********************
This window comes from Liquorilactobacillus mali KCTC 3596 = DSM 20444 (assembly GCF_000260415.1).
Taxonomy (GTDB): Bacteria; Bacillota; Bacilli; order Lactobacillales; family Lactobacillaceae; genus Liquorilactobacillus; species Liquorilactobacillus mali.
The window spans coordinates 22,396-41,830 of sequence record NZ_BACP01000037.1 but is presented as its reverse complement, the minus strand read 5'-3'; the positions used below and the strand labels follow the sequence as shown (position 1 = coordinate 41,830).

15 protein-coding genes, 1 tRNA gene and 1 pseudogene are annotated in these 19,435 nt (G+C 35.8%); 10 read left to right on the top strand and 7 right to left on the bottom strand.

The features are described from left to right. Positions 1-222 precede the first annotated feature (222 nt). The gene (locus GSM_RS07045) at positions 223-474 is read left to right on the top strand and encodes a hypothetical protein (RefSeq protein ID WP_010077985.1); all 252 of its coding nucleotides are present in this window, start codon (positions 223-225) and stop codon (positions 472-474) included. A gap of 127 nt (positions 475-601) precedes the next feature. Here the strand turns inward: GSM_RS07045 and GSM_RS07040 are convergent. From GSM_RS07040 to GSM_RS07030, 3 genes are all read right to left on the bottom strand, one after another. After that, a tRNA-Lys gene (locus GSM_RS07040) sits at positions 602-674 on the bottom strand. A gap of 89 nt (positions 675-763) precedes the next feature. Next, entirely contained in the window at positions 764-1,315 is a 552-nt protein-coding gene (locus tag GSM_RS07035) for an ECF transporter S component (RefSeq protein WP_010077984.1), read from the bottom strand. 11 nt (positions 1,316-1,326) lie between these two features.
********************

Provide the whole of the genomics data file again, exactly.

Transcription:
This window comes from Liquorilactobacillus mali KCTC 3596 = DSM 20444 (assembly GCF_000260415.1).
Taxonomy (GTDB): Bacteria; Bacillota; Bacilli; order Lactobacillales; family Lactobacillaceae; genus Liquorilactobacillus; species Liquorilactobacillus mali.
The window spans coordinates 22,396-41,830 of sequence record NZ_BACP01000037.1 but is presented as its reverse complement, the minus strand read 5'-3'; the positions used below and the strand labels follow the sequence as shown (position 1 = coordinate 41,830).

15 protein-coding genes, 1 tRNA gene and 1 pseudogene are annotated in these 19,435 nt (G+C 35.8%); 10 read left to right on the top strand and 7 right to left on the bottom strand.

The features are described from left to right. Positions 1-222 precede the first annotated feature (222 nt). The gene (locus GSM_RS07045) at positions 223-474 is read left to right on the top strand and encodes a hypothetical protein (RefSeq protein ID WP_010077985.1); all 252 of its coding nucleotides are present in this window, start codon (positions 223-225) and stop codon (positions 472-474) included. A gap of 127 nt (positions 475-601) precedes the next feature. Here the strand turns inward: GSM_RS07045 and GSM_RS07040 are convergent. From GSM_RS07040 to GSM_RS07030, 3 genes are all read right to left on the bottom strand, one after another. After that, a tRNA-Lys gene (locus GSM_RS07040) sits at positions 602-674 on the bottom strand. A gap of 89 nt (positions 675-763) precedes the next feature. Next, entirely contained in the window at positions 764-1,315 is a 552-nt protein-coding gene (locus tag GSM_RS07035) for an ECF transporter S component (RefSeq protein WP_010077984.1), read from the bottom strand. 11 nt (positions 1,316-1,326) lie between these two features.